Of course, that consistent failure to win brought further complaints, chief among which were criticism of Di Matteo’s team selections and substitutions. The Italian manager looked to be being handed a reprieve by Tony Xia until the dreadful 2-0 defeat to Preston on the October 1st, which unsurprisingly proved to be the trigger. Di Matteo’s failure as Villa boss was a shame, but evidently apparent, and kudos should go to Xia for having the stones to take decisive action early on – although it is easy to say that in hindsight, given what has followed.
Steve Bruce’s appointment was met with either approval or apathy, depending on which Villa fan in the street you asked. However, in the view of this author, he is the most qualified man for the job in a long time – arguably since Martin O’Neill. Bruce is not a foreign gamble like Remi Garde or Gerard Houllier, and neither is he a domestic one as Tim Sherwood and Alex McLeish have been in recent years. He has the experience and the track record to bring stability to Villa Park.
Though his first game was something of an anti-climax with a home draw against Wolves, he then masterminded back-to-back victories against Reading and Fulham, and a draw with Blues and win over Blackburn have made it an unbeaten 11-point start from Bruce’s first five games.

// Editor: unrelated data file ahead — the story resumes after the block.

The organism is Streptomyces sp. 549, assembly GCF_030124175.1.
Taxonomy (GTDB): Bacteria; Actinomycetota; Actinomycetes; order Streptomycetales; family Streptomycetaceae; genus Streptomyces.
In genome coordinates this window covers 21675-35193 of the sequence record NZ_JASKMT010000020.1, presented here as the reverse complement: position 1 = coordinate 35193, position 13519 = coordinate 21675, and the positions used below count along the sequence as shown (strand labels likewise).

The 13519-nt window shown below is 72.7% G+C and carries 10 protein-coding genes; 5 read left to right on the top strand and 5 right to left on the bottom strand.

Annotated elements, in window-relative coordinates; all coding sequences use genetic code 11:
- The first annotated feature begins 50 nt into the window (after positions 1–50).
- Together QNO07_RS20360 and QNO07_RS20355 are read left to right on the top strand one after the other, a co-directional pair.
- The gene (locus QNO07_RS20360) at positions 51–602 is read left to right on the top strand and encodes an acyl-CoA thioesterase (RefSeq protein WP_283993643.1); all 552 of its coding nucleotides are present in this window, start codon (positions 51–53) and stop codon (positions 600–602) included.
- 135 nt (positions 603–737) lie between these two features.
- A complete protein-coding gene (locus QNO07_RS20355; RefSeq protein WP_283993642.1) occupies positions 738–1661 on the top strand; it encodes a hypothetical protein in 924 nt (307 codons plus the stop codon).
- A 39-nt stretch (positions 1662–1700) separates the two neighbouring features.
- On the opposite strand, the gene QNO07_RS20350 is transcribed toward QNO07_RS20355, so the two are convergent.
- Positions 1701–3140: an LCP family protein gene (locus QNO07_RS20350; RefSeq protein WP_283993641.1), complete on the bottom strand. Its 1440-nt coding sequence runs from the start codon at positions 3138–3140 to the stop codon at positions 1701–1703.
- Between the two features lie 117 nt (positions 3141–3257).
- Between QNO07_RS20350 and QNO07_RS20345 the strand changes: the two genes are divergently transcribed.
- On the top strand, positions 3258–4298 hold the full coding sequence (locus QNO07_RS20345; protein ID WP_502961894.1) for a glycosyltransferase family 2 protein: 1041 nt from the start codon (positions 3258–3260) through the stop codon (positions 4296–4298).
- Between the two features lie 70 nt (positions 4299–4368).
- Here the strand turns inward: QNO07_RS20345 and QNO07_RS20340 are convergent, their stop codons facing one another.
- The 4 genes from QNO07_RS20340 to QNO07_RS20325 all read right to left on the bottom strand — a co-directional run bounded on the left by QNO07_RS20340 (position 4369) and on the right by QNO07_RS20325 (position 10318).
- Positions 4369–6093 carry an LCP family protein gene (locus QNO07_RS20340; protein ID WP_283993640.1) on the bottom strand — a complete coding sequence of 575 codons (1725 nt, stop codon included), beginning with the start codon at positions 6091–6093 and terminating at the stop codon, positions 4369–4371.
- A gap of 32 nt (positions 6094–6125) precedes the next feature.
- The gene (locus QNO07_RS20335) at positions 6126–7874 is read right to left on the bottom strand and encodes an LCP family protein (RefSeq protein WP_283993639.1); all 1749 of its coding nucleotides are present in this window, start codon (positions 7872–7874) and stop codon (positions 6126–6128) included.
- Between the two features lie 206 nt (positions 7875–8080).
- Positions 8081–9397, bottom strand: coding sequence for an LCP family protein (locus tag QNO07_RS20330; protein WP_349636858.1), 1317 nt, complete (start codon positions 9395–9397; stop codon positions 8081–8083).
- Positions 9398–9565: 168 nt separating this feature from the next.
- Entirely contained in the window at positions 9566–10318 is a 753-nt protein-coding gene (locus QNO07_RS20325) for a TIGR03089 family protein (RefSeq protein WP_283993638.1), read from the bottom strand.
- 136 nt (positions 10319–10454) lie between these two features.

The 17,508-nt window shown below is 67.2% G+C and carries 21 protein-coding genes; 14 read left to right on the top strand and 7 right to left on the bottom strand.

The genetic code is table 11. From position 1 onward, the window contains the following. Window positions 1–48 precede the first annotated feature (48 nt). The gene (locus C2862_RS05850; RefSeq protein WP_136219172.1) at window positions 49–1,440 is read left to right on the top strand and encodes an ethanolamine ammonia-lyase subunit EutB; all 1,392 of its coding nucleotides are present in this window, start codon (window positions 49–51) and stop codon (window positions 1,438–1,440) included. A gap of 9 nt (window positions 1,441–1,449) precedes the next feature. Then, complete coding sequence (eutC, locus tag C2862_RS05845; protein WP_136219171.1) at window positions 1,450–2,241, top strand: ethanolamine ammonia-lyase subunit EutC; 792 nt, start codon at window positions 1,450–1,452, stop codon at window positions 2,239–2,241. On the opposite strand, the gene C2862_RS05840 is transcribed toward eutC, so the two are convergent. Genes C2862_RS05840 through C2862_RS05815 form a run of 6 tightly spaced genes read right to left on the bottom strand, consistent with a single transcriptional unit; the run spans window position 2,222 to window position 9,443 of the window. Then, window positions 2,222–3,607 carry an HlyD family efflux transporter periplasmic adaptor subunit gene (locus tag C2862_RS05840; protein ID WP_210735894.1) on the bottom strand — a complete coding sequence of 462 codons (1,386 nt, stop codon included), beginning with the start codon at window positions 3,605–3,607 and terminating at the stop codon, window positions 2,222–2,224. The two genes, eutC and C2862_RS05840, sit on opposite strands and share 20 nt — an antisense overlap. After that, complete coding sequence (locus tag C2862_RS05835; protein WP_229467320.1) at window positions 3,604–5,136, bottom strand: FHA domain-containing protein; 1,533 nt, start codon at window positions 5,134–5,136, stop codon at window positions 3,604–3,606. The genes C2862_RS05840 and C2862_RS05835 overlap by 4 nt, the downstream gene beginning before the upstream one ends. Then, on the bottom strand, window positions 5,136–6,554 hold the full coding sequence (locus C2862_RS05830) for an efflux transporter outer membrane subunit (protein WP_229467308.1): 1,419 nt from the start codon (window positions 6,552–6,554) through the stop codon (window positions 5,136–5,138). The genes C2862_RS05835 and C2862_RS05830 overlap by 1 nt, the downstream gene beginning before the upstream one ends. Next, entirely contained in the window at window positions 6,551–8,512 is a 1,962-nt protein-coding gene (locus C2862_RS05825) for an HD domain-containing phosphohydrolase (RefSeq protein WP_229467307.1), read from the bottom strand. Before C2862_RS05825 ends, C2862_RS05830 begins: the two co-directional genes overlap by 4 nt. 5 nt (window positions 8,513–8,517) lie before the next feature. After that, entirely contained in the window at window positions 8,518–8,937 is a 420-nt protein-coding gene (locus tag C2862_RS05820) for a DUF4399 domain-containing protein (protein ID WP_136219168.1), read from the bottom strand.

It was a shame not to beat Blues, but in derby games avoiding defeat is as important as going for the win, and the draw prevented momentum being lost.
Villa have been hugely improved under Bruce across the pitch. The former Hull boss is getting the best out of players such as his former centre-back at the KC Stadium, James Chester, and midfield anchor Mile Jedinak. Such has been the turnaround over the last month that Villa went into the international break just five points off a play-off spot, an unthinkably small margin four weeks ago.
One man whose individual form has dovetailed with Villa’s rise under Bruce is Jonathan Kodjia. Villa were laughed at for splashing £11 million (possible rising to £15m) on the Bristol City striker, but the Ivorian has scored five goals in five games under Bruce and has been Villa’s stand-out man in recent weeks. If he can stay firing and the revival under Bruce can be continued when action resumes, Villa’s slow start to the season is more than salvageable.
SEASON SO FAR AWARDS
Manager of the Season (so far) – Steve Bruce. An award only introduced last season after the revolving door was installed. Think Bruce’s 11 points in five games slightly overshadow Di Matteo’s 11 in 11, here. Sorry Rob.
Player of the Season (so far) – Jonathan Kodjia. Inconsistency has been the name of the game for many of Villa’s players, but Kodjia looks at the top of his game now and, barring an injury or total loss of form, the 27-year-old looks a good bet to get to 20 goals this season – firepower on which a promotion push can be based.
Result of the Season (so far) – Reading away. Bruce’s positive substitutions paid off as Jordan Ayew won and converted a last-minute penalty less than a quarter of an hour after coming on. Villa’s 2-1 win was their first away victory in 14 months and gave the club and players confidence, and has proved the catalyst for their resurgence.
Follow Tom on Twitter – @tdnightingale